The Sun—the heart of our solar system—is a yellow dwarf star, a hot ball of glowing gases.
Its gravity holds the solar system together, keeping everything from the biggest planets to the smallest particles of debris in its orbit. Electric currents in the Sun generate a magnetic field that is carried out through the solar system by the solar wind—a stream of electrically charged gas blowing outward from the Sun in all directions.
The connection and interactions between the Sun and Earth drive the seasons, ocean currents, weather, climate, radiation belts and aurorae. Though it is special to us, there are billions of stars like our Sun scattered across the Milky Way galaxy.
With a radius of 432,168.6 miles (695,508 kilometers), our Sun is not an especially large star—many are several times bigger—but it is still far more massive than our home planet: 332,946 Earths match the mass of the Sun. The Sun’s volume would need 1.3 million Earths to fill it.
I never get tired of seeing the Sun rise and the Sun set. Everyday I try and make it a point to watch the Sun Rise & Sun set. I am amazed at the splash of colors and contrast that Sun provides. I was fortunate to watch the Sun Rise from my apartment roof top on one fine morning. I have posted the video in the Photography Section of my blog.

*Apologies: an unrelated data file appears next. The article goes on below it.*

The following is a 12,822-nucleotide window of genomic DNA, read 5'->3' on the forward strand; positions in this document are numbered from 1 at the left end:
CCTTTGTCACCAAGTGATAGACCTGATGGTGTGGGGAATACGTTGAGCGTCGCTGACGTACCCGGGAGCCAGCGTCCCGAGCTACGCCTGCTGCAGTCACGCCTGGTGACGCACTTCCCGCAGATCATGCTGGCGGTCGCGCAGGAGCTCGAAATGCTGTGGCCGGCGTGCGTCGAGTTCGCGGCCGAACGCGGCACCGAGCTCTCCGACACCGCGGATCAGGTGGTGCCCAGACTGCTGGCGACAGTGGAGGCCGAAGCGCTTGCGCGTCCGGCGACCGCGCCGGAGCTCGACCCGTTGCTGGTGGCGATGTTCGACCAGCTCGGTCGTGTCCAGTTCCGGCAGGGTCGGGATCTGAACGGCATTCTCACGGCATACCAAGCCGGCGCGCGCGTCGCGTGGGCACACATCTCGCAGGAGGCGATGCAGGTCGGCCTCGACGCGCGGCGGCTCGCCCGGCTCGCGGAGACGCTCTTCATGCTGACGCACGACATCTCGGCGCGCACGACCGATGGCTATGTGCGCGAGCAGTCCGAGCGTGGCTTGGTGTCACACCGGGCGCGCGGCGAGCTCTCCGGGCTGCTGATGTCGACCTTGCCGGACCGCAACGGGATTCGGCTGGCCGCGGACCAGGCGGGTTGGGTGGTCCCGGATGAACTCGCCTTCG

Now, let us read carefully the above description of the Sun particularly on its critical role in the universe and relate them to the Verses that will follow on Sunday. From Verse 4 to Verse 25, Sage Agasthya brings out through his praise for Aditya, the features and characteristics of the Sun and its importance. One can see the striking similarity between the century old views to the scientific description. No wonder you will see temples for the Sun God in several States of India such as Orissa, Bihar, Tamil Nadu, Andra Pradesh , Assam, Madhya Pradesh and Gujarat.